Please use this identifier to cite or link to this item: http://krishikosh.egranth.ac.in/handle/1/5810018356
Authors: E.TIRUPATHI REDDY
Editor: Dr.V. RAVINDER REDDY
Title: UTILIZATION OF GUAR MEAL (Cyamopsis tetragonoloba) IN COMMERCIAL BROILER DIETS WITH HEAT TREATMENT, ENZYME AND AMINO ACID SUPPLEMENTATION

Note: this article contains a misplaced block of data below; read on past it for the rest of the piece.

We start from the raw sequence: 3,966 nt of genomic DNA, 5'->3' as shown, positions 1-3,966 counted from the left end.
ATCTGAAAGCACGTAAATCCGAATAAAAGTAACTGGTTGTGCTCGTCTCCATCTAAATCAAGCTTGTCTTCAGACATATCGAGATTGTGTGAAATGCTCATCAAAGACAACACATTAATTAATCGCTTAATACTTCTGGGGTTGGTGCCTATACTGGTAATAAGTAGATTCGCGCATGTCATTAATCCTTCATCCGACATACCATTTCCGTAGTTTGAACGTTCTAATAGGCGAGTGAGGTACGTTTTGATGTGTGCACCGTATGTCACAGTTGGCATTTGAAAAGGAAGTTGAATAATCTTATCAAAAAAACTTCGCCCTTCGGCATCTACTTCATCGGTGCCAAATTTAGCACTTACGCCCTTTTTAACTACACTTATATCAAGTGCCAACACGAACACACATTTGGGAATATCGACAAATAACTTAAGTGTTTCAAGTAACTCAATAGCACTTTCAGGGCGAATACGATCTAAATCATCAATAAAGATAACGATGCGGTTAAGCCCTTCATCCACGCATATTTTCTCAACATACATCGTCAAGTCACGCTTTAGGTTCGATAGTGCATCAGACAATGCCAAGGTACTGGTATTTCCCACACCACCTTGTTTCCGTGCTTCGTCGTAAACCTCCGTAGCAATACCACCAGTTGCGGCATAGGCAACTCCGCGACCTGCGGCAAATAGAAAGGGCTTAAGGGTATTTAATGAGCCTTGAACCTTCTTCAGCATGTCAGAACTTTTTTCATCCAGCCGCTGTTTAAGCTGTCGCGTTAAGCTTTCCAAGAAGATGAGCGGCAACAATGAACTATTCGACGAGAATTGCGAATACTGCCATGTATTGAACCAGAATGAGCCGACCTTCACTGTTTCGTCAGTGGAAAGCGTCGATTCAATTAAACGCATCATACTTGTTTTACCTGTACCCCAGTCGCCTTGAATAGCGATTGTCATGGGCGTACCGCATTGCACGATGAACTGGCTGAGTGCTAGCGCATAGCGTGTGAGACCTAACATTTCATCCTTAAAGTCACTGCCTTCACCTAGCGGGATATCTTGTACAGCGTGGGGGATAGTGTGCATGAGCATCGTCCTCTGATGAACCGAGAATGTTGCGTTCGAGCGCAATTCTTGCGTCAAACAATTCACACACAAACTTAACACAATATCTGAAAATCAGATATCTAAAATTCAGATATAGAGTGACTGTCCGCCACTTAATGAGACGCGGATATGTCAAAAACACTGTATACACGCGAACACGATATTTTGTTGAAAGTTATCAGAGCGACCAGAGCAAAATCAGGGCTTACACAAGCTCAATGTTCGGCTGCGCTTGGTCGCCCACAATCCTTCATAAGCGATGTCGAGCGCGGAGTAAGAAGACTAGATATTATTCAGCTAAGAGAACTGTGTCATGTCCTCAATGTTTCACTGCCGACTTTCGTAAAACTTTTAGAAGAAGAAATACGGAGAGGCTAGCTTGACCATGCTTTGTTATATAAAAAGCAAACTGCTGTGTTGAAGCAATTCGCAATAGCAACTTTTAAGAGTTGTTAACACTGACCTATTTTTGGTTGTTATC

Publisher: PVNR TVU AND HYDERABAD
Language: en
Type: Thesis
Pages: 205
Series/Report no.: D;520
Agrotags: null